Annette returned with the empties under her arm. She was wearing a red summer dress with yellow spots. Against the background of the green field she looked like a large flower. A gently swaying flower. She threw the bottles onto the grass and herself down beside them. ‘Well?' she asked, looking from one to the other.

‘I'd like to know,' mumbled Nickel, ‘why you of all people reckon to have just discovered the perfect bank robbery, in Dieburg of all places. People have been trying it for centuries.'

‘If Einstein had thought like that he would have ended up a peasant,' said Annette sniffily, and she closed her eyes and turned her face luxuriously towards the sun. ‘As soon as I can speak English properly I'm going to drama school in Canada.'

They drank apple wine and forged plans. The plans became vaster and more colourful, the bank robbery smaller and simpler, the case of apple wine emptier. They laughed as they watched the calf staggering round the field, mooing ever more exuberantly, and Nickel suddenly became convinced: the world belonged to them, and the bank belonged to the world.


When Fred returned home that evening and sat down to dinner, Grandma Ranunkel said, as she was dishing up the stuffed cabbage and potatoes: ‘You look just like your father did when he was up to no good.' She was wearing her green and yellow striped dress, a dark apron and the brown cardigan which had been mended a hundred times. Her grey hair was, as usual, severely combed back and piled into a bun.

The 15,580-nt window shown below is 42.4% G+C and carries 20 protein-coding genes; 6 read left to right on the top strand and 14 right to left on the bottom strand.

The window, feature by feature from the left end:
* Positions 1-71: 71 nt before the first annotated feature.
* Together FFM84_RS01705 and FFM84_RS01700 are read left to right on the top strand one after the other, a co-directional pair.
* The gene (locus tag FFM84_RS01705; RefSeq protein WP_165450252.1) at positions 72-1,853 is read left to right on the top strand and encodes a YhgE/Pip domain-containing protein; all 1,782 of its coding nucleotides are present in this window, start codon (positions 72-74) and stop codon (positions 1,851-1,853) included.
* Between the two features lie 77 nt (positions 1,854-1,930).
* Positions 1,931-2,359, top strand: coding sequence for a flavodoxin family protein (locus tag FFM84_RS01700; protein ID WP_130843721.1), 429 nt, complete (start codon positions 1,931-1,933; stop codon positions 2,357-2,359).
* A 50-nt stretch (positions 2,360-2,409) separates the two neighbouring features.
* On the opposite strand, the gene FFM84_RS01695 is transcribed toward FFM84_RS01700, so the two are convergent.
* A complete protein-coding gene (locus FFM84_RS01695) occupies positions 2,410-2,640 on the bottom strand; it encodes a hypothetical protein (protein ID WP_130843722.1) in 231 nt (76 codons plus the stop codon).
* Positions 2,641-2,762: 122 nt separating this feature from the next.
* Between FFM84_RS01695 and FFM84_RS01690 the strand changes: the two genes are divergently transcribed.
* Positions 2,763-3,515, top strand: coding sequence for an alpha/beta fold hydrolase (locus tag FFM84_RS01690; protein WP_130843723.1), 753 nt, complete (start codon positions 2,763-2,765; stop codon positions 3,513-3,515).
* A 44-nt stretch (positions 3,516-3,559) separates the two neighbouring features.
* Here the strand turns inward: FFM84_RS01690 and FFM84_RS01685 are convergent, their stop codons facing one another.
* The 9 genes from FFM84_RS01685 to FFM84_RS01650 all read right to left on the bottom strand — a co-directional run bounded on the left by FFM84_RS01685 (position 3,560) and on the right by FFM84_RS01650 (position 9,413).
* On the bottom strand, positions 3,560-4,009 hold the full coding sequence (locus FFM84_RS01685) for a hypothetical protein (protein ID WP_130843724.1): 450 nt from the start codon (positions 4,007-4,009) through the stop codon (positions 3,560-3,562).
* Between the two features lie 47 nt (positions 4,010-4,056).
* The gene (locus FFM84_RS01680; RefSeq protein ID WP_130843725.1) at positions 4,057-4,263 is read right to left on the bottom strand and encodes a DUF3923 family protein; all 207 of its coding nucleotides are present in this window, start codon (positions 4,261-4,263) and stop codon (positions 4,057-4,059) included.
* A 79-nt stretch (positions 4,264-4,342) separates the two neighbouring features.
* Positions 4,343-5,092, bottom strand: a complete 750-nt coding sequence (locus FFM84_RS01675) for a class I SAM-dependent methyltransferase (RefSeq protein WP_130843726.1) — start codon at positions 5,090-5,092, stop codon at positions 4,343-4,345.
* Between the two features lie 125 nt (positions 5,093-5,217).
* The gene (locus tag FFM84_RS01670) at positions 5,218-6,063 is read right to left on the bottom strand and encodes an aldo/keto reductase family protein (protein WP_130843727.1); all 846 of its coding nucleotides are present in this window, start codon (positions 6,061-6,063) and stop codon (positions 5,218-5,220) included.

‘I've found work , Grandma.'

‘Well?' Not very convinced.

Fred nodded, ‘And it's a skilled job.'

Grandma Ranunkel lowered her spoon and eyed him sceptically from behind thick glasses.

‘Skilled? At what?'

‘At…well, there's no real word for it. I'd call it…' he reflected, ‘winning the lottery, but without the lottery.'

‘I beg your pardon?'

‘Well…' he contemplated the steaming cabbage, ‘…someone dreams of becoming a rock star or travelling round the world. For example Nickel would like to go to Canada and become a photographer, but secretly he believes that he'll never really do it, and then I come along.'

Grandma Ranunkel frowned. ‘And?'

‘I develop strategies for people so that they can at least try,' and he added casually, ‘for payment of course.'

Grandma Ranunkel's face assumed an expression of pity.

‘Who would pay for such a thing?'

‘You'll see. Next Friday is my first consultation, and with the fee we can both go…'

‘But,' she interrupted, ‘who has employed you and where?'

‘It works by advertisements; I'll explain later.'

Shaking her head Grandma Ranunkel sat down opposite him at the table. ‘What kind of nonsense is this, child?'

‘Don't worry, Grandma , it's a job with a future…'

Four years later Fred was released from Dieburg juvenile prison.

BOOK: Magic Hoffmann
7.74Mb size Format: txt, pdf, ePub